Messages in iCloud is a clever, though arguably flawed for privacy, feature that keeps all your iMessages in sync, backed up, and restorable to future devices. Delete a photo or entire conversation from one device, it’s gone from all the others.

The major privacy flaw with Messages in iCloud, outlined in Apple’s iCloud security overview, is that enabling this feature essentially renders your messages readable by authorities.

If you use iCloud Backup, a copy of your Messages encryption key is stored in your backups on Apple’s servers. Apple also retains keys to decrypt your iCloud backups. Now, authorities can use various legal means to obtain access to data stored on servers—including your iCloud backups. Bob, as they say, is your uncle.

But does Messages really need iCloud to keep messages in sync, and to bring all your conversations over to a new device? The CPUs in our devices these days do, like, eleventy billion calculations per second. We can use high-bandwidth WiFi to exchange photos and large files between devices with AirPlay (yes, after they first use Bluetooth for local device discovery).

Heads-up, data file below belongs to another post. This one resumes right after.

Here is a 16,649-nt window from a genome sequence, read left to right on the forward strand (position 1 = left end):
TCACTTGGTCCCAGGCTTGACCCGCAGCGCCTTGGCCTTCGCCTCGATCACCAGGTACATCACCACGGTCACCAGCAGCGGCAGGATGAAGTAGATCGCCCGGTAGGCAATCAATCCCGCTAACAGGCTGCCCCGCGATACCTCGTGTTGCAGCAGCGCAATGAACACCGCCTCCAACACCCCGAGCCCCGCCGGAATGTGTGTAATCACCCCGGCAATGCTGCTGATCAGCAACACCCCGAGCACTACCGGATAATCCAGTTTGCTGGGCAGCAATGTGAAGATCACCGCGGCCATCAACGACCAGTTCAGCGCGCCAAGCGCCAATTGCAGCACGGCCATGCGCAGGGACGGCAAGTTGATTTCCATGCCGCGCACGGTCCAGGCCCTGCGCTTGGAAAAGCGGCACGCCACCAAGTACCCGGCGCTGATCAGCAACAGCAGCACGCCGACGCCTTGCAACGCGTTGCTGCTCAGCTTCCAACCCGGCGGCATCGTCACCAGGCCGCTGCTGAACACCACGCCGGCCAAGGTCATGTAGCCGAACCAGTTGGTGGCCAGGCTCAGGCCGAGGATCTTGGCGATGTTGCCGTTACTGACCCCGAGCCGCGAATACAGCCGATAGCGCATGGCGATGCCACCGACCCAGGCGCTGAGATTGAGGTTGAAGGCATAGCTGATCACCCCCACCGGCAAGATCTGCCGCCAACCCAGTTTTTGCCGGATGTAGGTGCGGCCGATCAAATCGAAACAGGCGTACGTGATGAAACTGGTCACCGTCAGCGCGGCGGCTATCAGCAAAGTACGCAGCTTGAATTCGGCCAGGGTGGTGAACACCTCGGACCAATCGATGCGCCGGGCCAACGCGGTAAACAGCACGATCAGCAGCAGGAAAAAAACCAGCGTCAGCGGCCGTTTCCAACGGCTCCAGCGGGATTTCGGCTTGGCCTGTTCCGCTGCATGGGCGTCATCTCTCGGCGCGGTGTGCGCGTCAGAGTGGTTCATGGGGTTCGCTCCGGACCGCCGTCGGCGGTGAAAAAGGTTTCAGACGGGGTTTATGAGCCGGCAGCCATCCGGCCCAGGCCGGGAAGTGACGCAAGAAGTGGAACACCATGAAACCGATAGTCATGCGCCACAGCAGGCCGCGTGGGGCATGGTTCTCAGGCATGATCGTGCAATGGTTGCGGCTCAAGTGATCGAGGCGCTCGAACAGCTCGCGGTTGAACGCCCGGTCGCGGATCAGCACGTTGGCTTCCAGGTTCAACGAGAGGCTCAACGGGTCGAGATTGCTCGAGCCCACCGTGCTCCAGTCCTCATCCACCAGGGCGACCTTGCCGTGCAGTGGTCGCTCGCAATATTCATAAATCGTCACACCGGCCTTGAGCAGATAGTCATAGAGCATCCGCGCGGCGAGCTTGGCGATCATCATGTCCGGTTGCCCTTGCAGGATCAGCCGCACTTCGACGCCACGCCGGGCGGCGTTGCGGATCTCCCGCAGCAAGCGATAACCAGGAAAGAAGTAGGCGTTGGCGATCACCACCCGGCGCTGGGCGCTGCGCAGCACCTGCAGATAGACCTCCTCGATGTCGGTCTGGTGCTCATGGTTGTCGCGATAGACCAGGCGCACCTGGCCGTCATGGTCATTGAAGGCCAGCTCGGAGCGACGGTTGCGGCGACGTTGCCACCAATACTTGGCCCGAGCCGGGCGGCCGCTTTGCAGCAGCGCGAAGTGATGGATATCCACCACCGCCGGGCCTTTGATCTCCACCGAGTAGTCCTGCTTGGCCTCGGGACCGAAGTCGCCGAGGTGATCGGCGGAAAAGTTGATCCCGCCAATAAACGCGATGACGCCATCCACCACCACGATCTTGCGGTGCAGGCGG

When it comes to the day-to-day of syncing read states and the occasional photo deleted from a chat, couldn’t our devices just work it out directly with each other, no iCloud in the middle? And when it’s time to restore or buy a new device, they already collaborate to exchange a lot of information during setup. Couldn’t our Messages history go along for the ride?

This strikes me as a big potential win for privacy, and possibly a way to reduce complexity of iCloud sync and backup services.

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